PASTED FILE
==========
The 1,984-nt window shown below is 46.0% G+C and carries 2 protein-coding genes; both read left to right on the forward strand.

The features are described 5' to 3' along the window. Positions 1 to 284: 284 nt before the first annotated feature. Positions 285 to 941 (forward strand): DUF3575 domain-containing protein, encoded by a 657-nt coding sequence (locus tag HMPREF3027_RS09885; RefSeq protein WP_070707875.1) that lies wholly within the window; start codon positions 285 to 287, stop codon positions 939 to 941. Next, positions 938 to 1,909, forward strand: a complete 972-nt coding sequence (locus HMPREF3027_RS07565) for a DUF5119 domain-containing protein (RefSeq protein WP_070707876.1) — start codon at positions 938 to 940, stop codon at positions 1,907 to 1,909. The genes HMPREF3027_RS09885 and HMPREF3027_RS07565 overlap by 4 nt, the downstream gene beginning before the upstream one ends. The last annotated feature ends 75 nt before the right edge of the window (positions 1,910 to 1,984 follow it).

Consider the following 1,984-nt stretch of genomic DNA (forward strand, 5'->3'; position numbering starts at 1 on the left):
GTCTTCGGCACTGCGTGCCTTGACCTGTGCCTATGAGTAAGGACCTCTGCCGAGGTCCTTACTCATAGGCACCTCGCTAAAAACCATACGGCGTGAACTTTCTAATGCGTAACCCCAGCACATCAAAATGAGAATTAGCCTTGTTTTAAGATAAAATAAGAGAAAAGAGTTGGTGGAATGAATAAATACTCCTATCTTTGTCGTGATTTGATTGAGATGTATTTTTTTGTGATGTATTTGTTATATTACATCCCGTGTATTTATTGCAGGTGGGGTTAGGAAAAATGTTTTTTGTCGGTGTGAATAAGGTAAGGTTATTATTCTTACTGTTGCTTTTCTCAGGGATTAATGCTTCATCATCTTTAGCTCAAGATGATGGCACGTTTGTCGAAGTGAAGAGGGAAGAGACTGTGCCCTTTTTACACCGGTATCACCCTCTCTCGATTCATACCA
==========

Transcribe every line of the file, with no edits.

The 1,984-nt window shown below is 46.0% G+C and carries 2 protein-coding genes; both read left to right on the forward strand.

The features are described 5' to 3' along the window. Positions 1 to 284: 284 nt before the first annotated feature. Positions 285 to 941 (forward strand): DUF3575 domain-containing protein, encoded by a 657-nt coding sequence (locus tag HMPREF3027_RS09885; RefSeq protein WP_070707875.1) that lies wholly within the window; start codon positions 285 to 287, stop codon positions 939 to 941. Next, positions 938 to 1,909, forward strand: a complete 972-nt coding sequence (locus HMPREF3027_RS07565) for a DUF5119 domain-containing protein (RefSeq protein WP_070707876.1) — start codon at positions 938 to 940, stop codon at positions 1,907 to 1,909. The genes HMPREF3027_RS09885 and HMPREF3027_RS07565 overlap by 4 nt, the downstream gene beginning before the upstream one ends. The last annotated feature ends 75 nt before the right edge of the window (positions 1,910 to 1,984 follow it).

Consider the following 1,984-nt stretch of genomic DNA (forward strand, 5'->3'; position numbering starts at 1 on the left):
GTCTTCGGCACTGCGTGCCTTGACCTGTGCCTATGAGTAAGGACCTCTGCCGAGGTCCTTACTCATAGGCACCTCGCTAAAAACCATACGGCGTGAACTTTCTAATGCGTAACCCCAGCACATCAAAATGAGAATTAGCCTTGTTTTAAGATAAAATAAGAGAAAAGAGTTGGTGGAATGAATAAATACTCCTATCTTTGTCGTGATTTGATTGAGATGTATTTTTTTGTGATGTATTTGTTATATTACATCCCGTGTATTTATTGCAGGTGGGGTTAGGAAAAATGTTTTTTGTCGGTGTGAATAAGGTAAGGTTATTATTCTTACTGTTGCTTTTCTCAGGGATTAATGCTTCATCATCTTTAGCTCAAGATGATGGCACGTTTGTCGAAGTGAAGAGGGAAGAGACTGTGCCCTTTTTACACCGGTATCACCCTCTCTCGATTCATACCA